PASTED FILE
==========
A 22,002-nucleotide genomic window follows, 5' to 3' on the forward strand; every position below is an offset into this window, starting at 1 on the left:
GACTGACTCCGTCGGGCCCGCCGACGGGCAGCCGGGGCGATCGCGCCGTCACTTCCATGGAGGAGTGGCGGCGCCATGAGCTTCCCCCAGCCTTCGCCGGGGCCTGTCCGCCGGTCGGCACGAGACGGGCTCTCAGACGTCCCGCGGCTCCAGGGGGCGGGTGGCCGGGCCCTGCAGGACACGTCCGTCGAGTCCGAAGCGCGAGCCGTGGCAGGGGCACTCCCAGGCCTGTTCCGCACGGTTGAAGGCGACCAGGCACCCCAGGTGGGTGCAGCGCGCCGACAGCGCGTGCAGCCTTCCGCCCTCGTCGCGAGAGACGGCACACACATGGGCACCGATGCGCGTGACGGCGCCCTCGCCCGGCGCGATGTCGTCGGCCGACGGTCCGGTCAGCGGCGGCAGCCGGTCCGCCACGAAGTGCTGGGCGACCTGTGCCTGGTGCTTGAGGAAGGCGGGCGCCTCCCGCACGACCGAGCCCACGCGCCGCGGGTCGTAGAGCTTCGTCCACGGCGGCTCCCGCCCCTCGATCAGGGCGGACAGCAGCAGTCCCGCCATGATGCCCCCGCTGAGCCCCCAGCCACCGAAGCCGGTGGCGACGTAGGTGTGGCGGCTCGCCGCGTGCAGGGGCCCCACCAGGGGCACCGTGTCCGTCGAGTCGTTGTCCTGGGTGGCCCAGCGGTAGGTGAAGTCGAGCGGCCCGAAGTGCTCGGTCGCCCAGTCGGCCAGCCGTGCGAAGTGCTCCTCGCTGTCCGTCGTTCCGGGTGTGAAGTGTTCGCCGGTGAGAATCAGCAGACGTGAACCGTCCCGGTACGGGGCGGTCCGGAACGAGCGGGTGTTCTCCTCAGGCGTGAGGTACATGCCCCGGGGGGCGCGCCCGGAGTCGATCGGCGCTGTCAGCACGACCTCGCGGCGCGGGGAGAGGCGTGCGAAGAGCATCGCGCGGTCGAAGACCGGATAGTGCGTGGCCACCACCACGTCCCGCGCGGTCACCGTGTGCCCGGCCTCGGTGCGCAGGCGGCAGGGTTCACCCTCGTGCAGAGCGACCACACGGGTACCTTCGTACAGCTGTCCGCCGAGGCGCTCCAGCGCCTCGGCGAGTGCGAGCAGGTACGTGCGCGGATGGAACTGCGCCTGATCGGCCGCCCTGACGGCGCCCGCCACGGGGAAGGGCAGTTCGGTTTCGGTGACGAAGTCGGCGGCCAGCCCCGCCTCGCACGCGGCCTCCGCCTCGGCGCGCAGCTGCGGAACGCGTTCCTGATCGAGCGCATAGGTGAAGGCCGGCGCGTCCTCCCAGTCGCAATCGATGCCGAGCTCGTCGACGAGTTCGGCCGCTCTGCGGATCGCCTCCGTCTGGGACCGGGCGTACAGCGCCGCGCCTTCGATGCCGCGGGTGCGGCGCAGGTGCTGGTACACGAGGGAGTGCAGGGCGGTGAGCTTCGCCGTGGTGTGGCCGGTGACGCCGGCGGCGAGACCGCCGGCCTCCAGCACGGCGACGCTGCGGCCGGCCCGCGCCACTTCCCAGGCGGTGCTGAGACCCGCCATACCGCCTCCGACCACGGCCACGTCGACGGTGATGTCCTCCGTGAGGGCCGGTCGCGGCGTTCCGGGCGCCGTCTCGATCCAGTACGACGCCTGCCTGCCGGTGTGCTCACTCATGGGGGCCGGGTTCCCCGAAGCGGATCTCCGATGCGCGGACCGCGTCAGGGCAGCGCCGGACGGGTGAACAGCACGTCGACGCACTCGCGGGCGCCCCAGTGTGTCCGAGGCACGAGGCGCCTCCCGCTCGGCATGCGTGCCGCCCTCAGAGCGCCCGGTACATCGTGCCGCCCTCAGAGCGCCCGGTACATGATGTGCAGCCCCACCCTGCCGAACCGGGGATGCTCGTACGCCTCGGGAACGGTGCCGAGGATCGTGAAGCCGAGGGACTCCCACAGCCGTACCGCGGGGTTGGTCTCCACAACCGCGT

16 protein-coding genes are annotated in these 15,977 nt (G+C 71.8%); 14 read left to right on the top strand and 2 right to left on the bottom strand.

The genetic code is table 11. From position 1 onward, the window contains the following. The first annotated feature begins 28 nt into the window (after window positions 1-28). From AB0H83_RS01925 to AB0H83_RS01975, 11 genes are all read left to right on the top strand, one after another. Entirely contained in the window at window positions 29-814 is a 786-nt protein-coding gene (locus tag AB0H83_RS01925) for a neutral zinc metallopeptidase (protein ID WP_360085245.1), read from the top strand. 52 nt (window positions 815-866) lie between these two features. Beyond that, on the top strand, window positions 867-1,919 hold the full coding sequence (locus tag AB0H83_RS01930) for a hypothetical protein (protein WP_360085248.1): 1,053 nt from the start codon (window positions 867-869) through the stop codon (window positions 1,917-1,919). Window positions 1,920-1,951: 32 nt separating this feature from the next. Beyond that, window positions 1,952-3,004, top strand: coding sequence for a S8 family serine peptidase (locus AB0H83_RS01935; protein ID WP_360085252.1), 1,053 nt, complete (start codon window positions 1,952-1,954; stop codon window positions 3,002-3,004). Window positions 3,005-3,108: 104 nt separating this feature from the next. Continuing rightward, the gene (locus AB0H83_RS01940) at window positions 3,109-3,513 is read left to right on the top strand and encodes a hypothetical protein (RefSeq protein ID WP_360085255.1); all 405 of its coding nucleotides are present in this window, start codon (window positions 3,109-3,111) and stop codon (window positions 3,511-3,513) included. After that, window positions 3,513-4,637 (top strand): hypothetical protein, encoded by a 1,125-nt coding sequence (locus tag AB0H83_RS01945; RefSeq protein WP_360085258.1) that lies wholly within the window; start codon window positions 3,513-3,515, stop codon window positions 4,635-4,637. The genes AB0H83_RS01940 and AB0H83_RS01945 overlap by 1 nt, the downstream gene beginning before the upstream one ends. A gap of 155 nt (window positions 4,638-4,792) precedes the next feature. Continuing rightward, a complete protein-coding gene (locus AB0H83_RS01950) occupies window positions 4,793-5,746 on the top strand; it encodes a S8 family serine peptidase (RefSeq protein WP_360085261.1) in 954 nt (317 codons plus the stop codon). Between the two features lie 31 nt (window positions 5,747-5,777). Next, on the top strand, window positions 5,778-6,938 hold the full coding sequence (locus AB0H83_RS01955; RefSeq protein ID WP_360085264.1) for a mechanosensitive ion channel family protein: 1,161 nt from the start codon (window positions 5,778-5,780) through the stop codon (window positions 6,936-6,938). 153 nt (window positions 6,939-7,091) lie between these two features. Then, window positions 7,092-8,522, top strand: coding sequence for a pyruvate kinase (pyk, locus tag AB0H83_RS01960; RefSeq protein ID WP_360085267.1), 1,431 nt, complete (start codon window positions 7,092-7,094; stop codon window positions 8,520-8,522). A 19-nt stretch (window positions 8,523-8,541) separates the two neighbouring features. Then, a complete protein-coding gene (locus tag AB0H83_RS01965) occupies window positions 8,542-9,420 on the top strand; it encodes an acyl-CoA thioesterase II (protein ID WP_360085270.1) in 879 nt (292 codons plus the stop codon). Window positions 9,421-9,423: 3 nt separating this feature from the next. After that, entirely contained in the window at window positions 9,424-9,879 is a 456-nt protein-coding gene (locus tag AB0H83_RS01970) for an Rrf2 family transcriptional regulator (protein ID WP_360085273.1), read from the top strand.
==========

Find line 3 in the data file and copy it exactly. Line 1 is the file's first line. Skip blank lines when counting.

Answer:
16 protein-coding genes are annotated in these 15,977 nt (G+C 71.8%); 14 read left to right on the top strand and 2 right to left on the bottom strand.